Budget Crunch: Kung Food
Christa Glennie Seychew
Kung Food fills a void in Buffalo’s quick food scene. I hesitate to use the phrase “fast food” here, lest you think that going to Kung Food is similar to going to a fast food chain restaurant. While you will get your meal in a speedy manner at Kung Food, and while that meal is readily available as takeout, the food itself is what separates this joint from the pack. At Kung Food, you’ll get real food, made to order. It may even remind you of the Asian tonkatsu restaurants now popular in US coastal metropolises and across the islands of Hawaii.
On recent visits to Kung Food, I sampled four of the meals: Kung Food chicken ($6.49 for breaded, fried chicken cutlet with a sweet and savory house sauce drizzled on top, rice, and two side salads), Kung Food pork ($6.99 for a pork cutlet and sides), Kung Food fish ($6.99 for a fish cutlet and sides), and Vegetarian Delight ($5.99 for grilled broccoli, peppers, and other vegetables, and two sides). There are more peppery variations (prefaced on the menu by the term “Night Market”) of all but the vegetarian option for anyone who likes a little sizzle with their sweet and crispy meat selection. You can add bubble tea (a popular Taiwanese drink featuring flavored tea and tapioca pearls or small pieces of jelly) to any meal for only $1.99 (or $3.49 without a meal). There are lots of flavor options and the choice of tapioca or jelly is useful for the discerning bubble tea drinker. The entrees at Kung Food, however, are what make this restaurant a budget-friendly star.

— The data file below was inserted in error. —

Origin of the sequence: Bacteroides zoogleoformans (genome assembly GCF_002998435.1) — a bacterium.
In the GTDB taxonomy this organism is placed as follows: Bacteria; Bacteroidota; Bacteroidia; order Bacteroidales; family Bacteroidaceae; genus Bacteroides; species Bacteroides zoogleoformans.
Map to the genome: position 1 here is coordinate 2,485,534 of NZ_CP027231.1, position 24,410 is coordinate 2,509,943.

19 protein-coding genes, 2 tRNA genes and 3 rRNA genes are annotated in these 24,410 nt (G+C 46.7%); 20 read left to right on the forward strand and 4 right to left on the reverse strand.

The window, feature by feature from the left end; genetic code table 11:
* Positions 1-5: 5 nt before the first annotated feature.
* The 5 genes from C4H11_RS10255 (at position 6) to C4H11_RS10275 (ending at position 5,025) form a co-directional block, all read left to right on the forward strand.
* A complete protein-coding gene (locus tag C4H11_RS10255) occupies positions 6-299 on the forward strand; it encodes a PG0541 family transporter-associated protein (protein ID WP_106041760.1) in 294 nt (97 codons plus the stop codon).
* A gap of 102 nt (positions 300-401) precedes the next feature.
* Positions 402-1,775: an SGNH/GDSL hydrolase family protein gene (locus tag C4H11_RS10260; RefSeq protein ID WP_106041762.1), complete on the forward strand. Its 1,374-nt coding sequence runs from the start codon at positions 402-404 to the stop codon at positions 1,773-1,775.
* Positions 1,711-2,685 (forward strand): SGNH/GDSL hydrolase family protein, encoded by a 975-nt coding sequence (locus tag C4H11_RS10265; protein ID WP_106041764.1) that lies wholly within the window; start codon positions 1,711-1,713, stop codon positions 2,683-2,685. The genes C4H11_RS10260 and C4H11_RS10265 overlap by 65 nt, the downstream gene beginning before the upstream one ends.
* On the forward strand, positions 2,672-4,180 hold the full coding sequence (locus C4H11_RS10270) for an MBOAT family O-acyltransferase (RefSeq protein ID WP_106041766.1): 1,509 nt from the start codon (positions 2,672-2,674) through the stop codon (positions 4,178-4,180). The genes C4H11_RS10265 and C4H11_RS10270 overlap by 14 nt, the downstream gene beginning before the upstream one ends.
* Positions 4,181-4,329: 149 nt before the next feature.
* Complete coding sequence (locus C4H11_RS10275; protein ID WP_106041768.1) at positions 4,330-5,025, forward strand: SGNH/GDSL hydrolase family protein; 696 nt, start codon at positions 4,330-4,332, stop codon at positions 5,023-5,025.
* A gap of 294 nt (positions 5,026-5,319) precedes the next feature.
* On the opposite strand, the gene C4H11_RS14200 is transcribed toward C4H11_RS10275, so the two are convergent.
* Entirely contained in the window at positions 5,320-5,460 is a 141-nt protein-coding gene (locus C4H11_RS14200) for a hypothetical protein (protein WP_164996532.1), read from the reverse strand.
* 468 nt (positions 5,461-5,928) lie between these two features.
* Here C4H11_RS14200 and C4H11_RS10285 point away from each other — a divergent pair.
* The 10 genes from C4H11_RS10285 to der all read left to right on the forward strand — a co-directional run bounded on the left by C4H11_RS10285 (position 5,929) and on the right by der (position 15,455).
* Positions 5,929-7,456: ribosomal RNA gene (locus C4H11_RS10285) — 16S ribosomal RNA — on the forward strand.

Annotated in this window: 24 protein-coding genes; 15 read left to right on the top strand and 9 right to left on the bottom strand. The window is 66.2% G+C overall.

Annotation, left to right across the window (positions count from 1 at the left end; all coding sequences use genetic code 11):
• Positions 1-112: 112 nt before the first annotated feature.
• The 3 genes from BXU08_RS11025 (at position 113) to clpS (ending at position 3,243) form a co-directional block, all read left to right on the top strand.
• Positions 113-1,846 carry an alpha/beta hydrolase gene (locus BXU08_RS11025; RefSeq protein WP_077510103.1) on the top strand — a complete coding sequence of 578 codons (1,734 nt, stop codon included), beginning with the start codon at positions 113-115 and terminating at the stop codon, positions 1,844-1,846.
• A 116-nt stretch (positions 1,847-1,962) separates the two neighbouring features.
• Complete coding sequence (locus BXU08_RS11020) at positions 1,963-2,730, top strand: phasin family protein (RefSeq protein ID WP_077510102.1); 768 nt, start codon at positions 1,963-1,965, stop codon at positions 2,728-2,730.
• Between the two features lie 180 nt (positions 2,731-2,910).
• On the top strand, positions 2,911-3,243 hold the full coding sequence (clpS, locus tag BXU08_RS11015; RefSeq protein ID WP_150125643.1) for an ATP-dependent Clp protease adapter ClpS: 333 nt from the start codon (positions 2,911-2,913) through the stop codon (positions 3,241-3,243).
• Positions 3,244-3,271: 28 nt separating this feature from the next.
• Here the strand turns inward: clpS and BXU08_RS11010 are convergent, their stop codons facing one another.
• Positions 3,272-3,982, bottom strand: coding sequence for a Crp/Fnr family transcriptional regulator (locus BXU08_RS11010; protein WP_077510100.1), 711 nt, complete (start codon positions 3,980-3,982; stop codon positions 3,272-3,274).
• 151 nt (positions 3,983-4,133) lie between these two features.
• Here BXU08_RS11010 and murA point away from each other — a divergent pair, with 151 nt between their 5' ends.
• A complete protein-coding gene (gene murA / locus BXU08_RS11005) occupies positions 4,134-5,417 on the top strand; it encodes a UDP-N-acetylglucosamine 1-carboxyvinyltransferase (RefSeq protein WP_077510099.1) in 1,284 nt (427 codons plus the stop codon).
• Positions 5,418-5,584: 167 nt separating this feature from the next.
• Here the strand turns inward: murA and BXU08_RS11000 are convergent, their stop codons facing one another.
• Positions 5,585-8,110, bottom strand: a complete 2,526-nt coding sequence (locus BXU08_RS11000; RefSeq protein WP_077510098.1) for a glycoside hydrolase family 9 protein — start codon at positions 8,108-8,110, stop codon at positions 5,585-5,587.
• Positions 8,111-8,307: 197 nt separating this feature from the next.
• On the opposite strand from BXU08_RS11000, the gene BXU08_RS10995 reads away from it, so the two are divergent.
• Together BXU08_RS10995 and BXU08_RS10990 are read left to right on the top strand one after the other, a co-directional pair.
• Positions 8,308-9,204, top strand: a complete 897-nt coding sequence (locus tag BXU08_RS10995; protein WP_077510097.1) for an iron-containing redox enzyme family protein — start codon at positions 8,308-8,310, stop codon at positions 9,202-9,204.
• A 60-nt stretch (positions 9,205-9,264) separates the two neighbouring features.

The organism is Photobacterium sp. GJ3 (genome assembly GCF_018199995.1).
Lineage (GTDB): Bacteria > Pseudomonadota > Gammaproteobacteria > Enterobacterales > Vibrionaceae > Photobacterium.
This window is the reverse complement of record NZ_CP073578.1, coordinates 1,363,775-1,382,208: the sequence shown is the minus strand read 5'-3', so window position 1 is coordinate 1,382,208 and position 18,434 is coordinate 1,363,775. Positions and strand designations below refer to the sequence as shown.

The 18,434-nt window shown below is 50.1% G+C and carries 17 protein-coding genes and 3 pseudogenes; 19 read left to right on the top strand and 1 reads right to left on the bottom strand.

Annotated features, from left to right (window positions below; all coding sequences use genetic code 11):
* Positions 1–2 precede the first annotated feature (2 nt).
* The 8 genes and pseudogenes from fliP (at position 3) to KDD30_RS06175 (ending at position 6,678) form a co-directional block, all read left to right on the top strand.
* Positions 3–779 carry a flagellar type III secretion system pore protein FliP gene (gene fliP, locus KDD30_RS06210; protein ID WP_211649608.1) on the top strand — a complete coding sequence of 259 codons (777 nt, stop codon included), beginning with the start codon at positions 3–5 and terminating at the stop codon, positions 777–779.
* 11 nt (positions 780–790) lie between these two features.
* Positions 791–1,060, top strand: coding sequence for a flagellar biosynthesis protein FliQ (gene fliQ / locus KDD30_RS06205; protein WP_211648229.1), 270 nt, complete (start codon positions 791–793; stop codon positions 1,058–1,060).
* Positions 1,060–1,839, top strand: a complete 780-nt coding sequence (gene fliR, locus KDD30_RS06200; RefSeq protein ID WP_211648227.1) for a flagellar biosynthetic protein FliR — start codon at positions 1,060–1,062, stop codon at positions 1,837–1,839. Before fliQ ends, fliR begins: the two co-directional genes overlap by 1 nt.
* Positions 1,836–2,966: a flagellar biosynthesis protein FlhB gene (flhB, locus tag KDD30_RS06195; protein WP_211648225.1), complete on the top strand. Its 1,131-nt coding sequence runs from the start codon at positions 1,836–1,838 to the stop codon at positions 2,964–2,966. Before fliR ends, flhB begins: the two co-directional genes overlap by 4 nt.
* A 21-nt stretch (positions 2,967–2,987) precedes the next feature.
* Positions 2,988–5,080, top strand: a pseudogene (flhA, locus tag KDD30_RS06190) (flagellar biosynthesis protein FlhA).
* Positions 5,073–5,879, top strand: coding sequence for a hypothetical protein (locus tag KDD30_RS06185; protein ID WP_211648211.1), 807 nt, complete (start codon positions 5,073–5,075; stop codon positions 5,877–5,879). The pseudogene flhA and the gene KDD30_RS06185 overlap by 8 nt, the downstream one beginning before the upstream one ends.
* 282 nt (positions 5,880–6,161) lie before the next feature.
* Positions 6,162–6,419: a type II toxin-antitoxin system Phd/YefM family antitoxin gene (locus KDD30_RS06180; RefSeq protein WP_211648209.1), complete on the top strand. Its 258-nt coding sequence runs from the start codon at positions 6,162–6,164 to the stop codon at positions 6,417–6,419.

You’re going to get a lot of food for $6.99 or less. All meat and vegetables are made to order at a grill in front of you. The vegetables are fresh and hand-cut, and the meat is well-seasoned with a coating that is not too heavy. All of the side salads are tasty—I’ve tried green salad with a light ginger dressing, seaweed and sesame salad, cucumber and vinegar concoction, and potato salad. The inclusion of corn in the potato salad is classic at a tonkatsu restaurant, and I suggest you try it if you’ve never had it before—you might be surprised at what a delightful crunch it adds. All of the sides are fresh and appetizing and provide nice complements to the main dish.
Kung Food is on a busy stretch of Main Street, but there is ample free parking in a nearby lot, and the space is designed comfortably for those who want to eat on site as well. It’s a clean and bright space, and while the ambiance isn’t stellar, it’s exactly what a restaurant of this nature should be. The focus is on the food, and the food is good.
3268 Main St., Buffalo
Rachel Fix Dominguez writes on food and features for Spree.